Wednesday, May 6, 2009

South Korea Weather and the "Four Distinct Seasons"

Here's the question:

What's the weather like in Korea? All the travel books say that it's the same as Washington DC (I'm from Baltimore) and the seasons are about the same as well. What's the monsoon season like?


As I was reading the question I was really hoping that a "four distinct seasons" line would be in there, but I assume the season's comment was a reference to that. As most people do before coming to Korea, purchasing a travel book is always a good idea. And when you start reading it, an absurb fact that has been mocked over and over again for years and years among the expat community is revealed: KOREA HAS FOUR DISTINCT SEASONS. Despite that there is nothing unique about this weather pattern, Korea seems to like push the line. New K-Blog, Dong Chim, takes a nice shot at the claim here.

Unlike those guide books and even the graph to the right, I would say that Korea (or at least the northern regions) has closer to two seasons. The summers are long, wet and hot and the winters are long, cold and dry. Spring and fall are essentially short transitional seasons that experience very unsteady and drastic temperature changes. This winter, for instance, was very long. It started to get really cold last October and was still near freezing this April. In fact, according to Gangwon Notes, it snowed on April 26th in Gangwon-do. Last May, I went camping just north of the Han river and it was literally below freezing at night.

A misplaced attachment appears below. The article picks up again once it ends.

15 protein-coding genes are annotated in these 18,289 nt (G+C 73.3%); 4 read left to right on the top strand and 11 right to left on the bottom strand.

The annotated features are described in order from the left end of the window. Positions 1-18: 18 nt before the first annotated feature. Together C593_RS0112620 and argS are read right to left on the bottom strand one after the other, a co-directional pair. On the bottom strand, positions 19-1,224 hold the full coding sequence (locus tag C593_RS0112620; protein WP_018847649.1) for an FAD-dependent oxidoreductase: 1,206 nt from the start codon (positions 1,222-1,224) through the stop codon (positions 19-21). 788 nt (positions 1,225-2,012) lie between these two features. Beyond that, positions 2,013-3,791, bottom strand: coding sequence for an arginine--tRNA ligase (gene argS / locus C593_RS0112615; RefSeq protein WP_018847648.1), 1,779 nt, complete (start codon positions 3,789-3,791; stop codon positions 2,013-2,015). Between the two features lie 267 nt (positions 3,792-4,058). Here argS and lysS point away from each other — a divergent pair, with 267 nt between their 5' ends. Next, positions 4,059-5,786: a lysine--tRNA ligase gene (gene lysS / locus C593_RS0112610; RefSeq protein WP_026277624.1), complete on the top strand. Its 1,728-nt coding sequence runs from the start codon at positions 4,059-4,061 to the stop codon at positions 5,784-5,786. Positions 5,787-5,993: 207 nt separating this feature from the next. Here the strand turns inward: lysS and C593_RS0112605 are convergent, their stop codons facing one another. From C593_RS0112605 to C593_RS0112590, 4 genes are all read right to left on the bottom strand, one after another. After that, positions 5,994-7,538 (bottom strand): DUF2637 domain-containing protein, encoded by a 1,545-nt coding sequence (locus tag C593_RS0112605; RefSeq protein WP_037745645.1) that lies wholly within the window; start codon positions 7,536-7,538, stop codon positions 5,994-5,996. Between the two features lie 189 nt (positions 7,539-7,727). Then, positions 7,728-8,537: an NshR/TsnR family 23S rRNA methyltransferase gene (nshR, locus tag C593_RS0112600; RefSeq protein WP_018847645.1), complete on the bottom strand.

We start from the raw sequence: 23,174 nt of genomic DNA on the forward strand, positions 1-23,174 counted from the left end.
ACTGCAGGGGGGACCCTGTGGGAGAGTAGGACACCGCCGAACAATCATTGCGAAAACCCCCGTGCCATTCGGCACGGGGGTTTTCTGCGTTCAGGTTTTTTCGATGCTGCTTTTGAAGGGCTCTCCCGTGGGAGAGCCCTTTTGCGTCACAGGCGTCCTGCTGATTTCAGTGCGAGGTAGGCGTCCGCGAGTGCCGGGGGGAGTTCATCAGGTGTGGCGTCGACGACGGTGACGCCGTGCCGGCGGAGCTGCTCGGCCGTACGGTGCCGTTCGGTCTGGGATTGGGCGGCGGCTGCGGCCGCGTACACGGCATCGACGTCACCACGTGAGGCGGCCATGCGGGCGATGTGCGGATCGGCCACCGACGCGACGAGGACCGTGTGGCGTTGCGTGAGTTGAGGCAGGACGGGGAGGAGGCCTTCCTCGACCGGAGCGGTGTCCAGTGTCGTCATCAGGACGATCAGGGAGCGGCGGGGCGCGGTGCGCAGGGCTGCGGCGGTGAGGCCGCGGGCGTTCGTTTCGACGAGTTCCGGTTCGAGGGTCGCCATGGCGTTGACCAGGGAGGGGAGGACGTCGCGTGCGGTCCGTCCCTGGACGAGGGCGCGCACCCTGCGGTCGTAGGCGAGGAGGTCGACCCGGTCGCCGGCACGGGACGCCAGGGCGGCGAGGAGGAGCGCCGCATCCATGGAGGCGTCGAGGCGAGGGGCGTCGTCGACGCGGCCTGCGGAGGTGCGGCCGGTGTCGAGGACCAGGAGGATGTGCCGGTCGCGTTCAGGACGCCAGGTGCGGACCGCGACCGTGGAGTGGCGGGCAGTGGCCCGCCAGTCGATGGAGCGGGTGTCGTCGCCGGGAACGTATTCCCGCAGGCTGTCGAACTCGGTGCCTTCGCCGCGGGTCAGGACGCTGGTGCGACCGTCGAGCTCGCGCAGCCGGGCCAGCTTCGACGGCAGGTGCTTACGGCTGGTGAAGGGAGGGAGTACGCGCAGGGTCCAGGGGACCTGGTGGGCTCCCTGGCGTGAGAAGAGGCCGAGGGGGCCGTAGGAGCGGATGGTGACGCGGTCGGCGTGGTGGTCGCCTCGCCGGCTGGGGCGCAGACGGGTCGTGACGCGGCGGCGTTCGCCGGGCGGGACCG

However, you can escape the weather in the north simply by heading south. I might be partial since I had an amazing trip the south last weekend, but Jeollanam-do is really beautiful and the weather seems to be more steady as well as all the other southern islands and cities like Busan, Daegu and, of course, Jeju. That's not to say they don't get cold, they do, but really anywhere in the Gyeongsangnam-do, Gyeongsangbuk-do, Jeollanam-do and Jeollabuk-do usually experience warmer weather. Or since you're an American, I'll put it this way: If you live in northern South Korea, then expect Midwestern US weather (Indiana, Ohio, Iowa, Missouri etc...). If you decide to stick to the south, you can expect southern US weather (Texas, Tennessee, Georgia, North Carolina etc...)

The monsoon season can be bad and it has been known to flood some regions south of Seoul, but for the most part it just means a wet walk to work for about two or three weeks in July or maybe August. In my opinion, like the Yellow Dust issue, the monsoon season tends to be greatly exaggerated.

I'd say that it's nothing that you should be concerned about. Just read the averages and pack well.

If anybody has any questions, just send me an email at or leave a comment.

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